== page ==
NBC Connecticut's Troubleshooters checked in with some refugees who are optimistic about life in America despite the challenges they face.
“I am a pharmacist,” said Aisha Alzobi. “I came from Syria one month ago through Jordan with my husband and three sons and one daughter.”
Alzobi is one of about 150 Syrians who have relocated in Connecticut since last July.
In Alzobi’s native country, millions of Syrians are fleeing their war-torn homeland.
“We lose everything,” said Alzobi. “Country is destruction. There is no safe. No electricity. No water.”
Alzobi and other Syrian refugees said they are thankful for the new opportunities they have been given in the United States. They also said they were thankful for the financial assistance they have been given.
While grateful, they aren't looking for charity.
“We want to work and we want to give a good image about Muslims,” Alzobi explained. “Muslims are kind people, peaceful people.”
Overcoming the negative image of Muslims is a priority for some refugees who feel that fear of their culture can be a barrier to fitting in and thriving.
With the help of her translator, Ghoufran Allababidi, Syrian refugee Fatima Zatar talked about the effects Islamaphobia has on her.
“The governor of Indiana, he doesn't welcome them and he doesn't want them in his state so they had to come to Connecticut,” Ghoufran said as she conveyed Zatar's words. Zatar said they weren’t able to get off the airplane, because they had learned they would not be accepted in Indiana.
However, Zatar said she had renewed hope when Governor Dannel Malloy welcomed them with open arms.
She realized for the first time that there are people who will refuse them, but on the other hand, there are people who will love them to be here,” said Zatar via her translator.
But now that she is in Connecticut, Zatar hopes to land a job, despite her lack of English.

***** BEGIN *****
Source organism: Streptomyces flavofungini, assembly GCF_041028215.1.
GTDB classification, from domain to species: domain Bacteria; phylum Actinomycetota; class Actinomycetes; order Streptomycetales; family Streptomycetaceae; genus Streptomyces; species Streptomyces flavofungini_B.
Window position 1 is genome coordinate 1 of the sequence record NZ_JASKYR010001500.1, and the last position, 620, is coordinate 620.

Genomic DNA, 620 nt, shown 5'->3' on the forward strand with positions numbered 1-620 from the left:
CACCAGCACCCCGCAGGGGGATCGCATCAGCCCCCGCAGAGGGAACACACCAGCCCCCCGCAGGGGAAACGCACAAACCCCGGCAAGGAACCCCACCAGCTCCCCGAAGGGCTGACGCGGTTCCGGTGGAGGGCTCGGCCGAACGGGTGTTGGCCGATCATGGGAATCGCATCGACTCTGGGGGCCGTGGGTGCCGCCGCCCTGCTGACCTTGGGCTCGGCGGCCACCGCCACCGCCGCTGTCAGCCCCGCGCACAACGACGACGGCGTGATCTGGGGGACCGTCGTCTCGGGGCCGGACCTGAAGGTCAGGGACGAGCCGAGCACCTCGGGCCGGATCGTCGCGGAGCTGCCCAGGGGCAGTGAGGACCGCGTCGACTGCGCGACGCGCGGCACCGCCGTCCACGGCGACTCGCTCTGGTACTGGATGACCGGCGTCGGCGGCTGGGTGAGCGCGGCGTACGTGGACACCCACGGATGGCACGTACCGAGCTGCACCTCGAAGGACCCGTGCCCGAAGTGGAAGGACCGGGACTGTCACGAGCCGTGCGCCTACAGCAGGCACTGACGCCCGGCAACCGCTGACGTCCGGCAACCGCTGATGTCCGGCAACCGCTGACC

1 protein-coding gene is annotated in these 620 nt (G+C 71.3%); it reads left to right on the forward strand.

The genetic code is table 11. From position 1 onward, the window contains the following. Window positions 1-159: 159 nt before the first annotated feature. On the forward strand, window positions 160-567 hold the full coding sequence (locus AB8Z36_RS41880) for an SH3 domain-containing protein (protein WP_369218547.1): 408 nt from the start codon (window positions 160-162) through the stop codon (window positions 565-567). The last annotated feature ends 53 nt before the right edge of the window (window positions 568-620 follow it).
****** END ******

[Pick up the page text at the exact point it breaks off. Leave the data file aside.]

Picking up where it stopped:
Islamic community organizers said men have an easier time being accepted in America than woman, because the women keep their hair covered and dress noticeably different as part of their religion.
Chris George is the director of Integrated Refugee & Immigrant Services (IRIS). The organization helps refugees settle in, and teaches them skills they'll need to survive in the American once their initial assistance runs out. He stressed the need to learn English and adapt to the American culture.
To refugees, differences in culture can be triggers for anxiety, George said. For example, a group of joggers hitting the pavement to get in shape can cause alarm, as in Syria and other warn-torn countries, running signals danger.
But George said the biggest hurdle for refugees is money. The United States government gives refugees a one-time Welcome to America grant of $1000 per person and that doesn’t last long.
“We put that toward their rent and most of that is spent over the first few months,” said George. “We need to supplement that with private funding to stretch out that adjustment period, so that they can learn English and get a job.”
George also said they really don’t help refugees beyond six months.
Although the transition is tough, it’s rewarding.
“They're thrilled to be in a place where they're not going to be shot at, where their children aren’t going to be kidnapped,” said George.
Afghanistan Refugee Fazila Mansoori knows first-hand what conditions some Syrians are up against and left behind. She came to the U.S. just one year ago. Mansoori now works for IRIS helping people like her adapt.
She thinks coming to America is the best thing that's ever happened to her.
“Here I have the people respect me. People like me,” said Mansoori, proudly sharing her story. “My country people, and also in Pakistan, they see the woman as nothing. Women are nothing. Here I really found my real life.”
Mansoori said it took six years for her to get in to America. Getting refugee status in the U.S. is a slow process.
George explained the rigorous background check conducted on refugees has greatly impacted the influx of Syrian refugees to the United States.